Sandor Teszler Library Gallery
JULIA ELIZABETH TOLBERT: HER LIFE THROUGH ART
The Sandor Teszler Library Gallery is exhibiting selected
works of Southern artist Julia Elizabeth Tolbert (1911-1978). Tolbert was
a native of Ninety Six, SC, and her training included time spent at Columbia
College, SC, Syracuse University, NY, and the University of Georgia under Lamar
Dodd, the well-known Georgia artist. Active through the 1940s into
the mid-1950s, she painted various subjects, including Southern landscapes,
portraits, still life, and genre scenes. Her works exhibit influences
from contemporary styles like the Ashcan school, Charleston Renaissance and
expressionism, and her interest in urban realism is evident in many images of
African Americans and their lives in the South during 1940s and 1950s.
This exhibition utilizes research by Mills Reigel ‘15 from her Art
History Capstone project.
Wash Line and Sky Line, 1946, oil on canvas
OCTOBER 5 - NOVEMBER 27 2, 2015
Martha Cloud Chapman Gallery
DISCOMBOBULATED: CERAMICS AND OTHER WORKS BY CAROLYN FORD
As a ceramicist working with the circular form-- where there is no
beginning and no end-- is a portal into my mind, which is most often
discombobulated with no stop or start of ideas. Thus, as a form of catharsis,
throwing on the wheel is meditative. But, creating a more linear form as
sculptural tiles allows me to communicate my thoughts. The physicality of
working with the clay as well as the risk, surprise and flexibility of the
medium complete this process.
AUGUST 31 - OCTOBER 30, 2015
Artist Talk & Reception: 4-6 pm, Thursday, September 17
Slide Room Gallery
ART OF JAPAN: WORKS FROM THE WOFFORD COLLEGE PERMANENT COLLECTION
Students enrolled in Art History
323: Art of Japan selected Japanese works from the Wofford College permanent
fine arts collection to analyze and display in the Slide Room Gallery, Daniel Building.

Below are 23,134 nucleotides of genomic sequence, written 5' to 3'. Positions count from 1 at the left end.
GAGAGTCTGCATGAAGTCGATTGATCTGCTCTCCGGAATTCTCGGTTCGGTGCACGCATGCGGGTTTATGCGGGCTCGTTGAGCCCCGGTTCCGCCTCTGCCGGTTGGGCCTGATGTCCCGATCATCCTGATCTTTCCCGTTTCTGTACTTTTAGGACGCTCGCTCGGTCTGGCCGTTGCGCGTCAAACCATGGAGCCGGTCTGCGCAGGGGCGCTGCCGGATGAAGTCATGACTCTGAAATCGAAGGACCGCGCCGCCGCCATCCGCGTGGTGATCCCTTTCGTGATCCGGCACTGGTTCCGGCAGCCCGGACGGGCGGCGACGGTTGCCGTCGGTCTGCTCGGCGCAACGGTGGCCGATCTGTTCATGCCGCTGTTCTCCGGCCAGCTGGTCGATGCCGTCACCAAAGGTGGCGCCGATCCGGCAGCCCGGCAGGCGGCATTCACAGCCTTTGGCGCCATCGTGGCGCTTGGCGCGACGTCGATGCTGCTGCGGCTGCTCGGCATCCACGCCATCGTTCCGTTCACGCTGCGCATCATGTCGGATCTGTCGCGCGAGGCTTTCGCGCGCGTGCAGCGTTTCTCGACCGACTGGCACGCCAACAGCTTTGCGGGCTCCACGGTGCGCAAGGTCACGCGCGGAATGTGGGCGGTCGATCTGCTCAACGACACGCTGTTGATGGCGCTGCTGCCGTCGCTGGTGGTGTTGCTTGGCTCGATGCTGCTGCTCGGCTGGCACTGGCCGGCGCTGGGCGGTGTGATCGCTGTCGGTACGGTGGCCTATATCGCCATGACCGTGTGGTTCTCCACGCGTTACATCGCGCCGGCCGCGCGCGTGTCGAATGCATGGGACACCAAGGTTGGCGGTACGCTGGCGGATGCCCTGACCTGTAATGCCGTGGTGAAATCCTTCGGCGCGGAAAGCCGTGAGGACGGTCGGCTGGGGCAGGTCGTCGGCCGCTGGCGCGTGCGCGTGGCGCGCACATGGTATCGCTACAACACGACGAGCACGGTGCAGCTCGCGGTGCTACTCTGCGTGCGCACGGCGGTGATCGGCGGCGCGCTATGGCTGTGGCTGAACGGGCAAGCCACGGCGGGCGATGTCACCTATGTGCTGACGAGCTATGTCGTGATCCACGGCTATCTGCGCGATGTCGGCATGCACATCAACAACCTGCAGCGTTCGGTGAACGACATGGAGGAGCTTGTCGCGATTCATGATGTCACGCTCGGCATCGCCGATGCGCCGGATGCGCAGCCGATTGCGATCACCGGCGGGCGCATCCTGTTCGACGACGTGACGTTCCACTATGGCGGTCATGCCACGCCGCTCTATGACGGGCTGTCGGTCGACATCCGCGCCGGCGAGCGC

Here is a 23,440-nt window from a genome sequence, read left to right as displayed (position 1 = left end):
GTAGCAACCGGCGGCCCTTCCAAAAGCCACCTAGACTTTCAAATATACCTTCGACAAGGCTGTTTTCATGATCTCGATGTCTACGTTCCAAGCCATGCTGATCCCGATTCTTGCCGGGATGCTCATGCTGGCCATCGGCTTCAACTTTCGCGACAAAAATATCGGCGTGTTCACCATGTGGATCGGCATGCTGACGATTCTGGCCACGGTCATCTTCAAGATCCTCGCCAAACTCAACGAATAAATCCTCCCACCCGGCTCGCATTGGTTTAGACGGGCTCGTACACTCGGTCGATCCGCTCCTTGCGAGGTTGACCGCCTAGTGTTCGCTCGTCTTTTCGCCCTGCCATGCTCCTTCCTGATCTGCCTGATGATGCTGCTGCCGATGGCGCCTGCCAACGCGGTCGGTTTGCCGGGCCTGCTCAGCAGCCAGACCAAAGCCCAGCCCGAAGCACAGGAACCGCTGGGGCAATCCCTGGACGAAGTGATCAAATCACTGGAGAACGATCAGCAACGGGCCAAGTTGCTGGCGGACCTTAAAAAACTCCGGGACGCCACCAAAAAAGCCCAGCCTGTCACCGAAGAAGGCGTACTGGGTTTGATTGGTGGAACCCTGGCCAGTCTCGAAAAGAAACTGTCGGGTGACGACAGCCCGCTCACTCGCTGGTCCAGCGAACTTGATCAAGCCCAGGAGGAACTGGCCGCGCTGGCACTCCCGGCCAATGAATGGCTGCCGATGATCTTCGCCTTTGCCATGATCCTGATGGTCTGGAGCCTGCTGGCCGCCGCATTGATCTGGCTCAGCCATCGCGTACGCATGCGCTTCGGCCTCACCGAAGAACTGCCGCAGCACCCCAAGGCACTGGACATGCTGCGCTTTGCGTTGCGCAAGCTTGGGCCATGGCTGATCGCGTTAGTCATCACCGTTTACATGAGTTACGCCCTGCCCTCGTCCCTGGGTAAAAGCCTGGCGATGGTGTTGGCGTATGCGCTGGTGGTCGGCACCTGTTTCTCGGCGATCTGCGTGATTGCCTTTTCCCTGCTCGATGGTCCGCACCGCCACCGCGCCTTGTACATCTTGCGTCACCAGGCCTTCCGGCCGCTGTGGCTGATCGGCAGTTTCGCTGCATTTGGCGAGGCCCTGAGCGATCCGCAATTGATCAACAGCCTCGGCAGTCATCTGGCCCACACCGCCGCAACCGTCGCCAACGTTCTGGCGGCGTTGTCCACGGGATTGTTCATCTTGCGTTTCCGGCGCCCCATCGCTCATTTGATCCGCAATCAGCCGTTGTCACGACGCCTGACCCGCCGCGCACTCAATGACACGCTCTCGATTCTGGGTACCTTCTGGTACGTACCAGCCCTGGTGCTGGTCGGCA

They will write descriptive text for gallery visitors and present their
research in the gallery. Items on
display include Japanese ceramics, metal work, inro, netsuke, and
other cultural objects. This teaching exhibit will be through December 4th.
SEPTEMBER 21 - DECEMBER 4, 2015
Glass Case Gallery, Roger Milliken Science Center
ABSTRACTIONS FROM THE WET PLATE COLLODION PROCESS: PHOTOGRAPHS BY BRYAN HIOTT
Using high-resolution digital scans, I am exploring abstract images
from the wet plate collodion process, a 19th century form of
photography with which I make tintypes, ambrotypes, and glass plate
negatives. These abstractions are the
result of organic reactions in the chemistry of the process.
Each collodion emulsion must be hand poured directly onto a
glass or metal plate before it is made light sensitive in the darkroom. The flow of the emulsion plays a significant role
in image formation. Changes in
temperature, humidity, and UV light levels also influence the final result. The abstractions offer various visual
possibilities. While revealing fractal
patterns and traces of the chemistry, the images might also suggest satellite
views of the Earth, surface details of other planets, or microscopic organisms.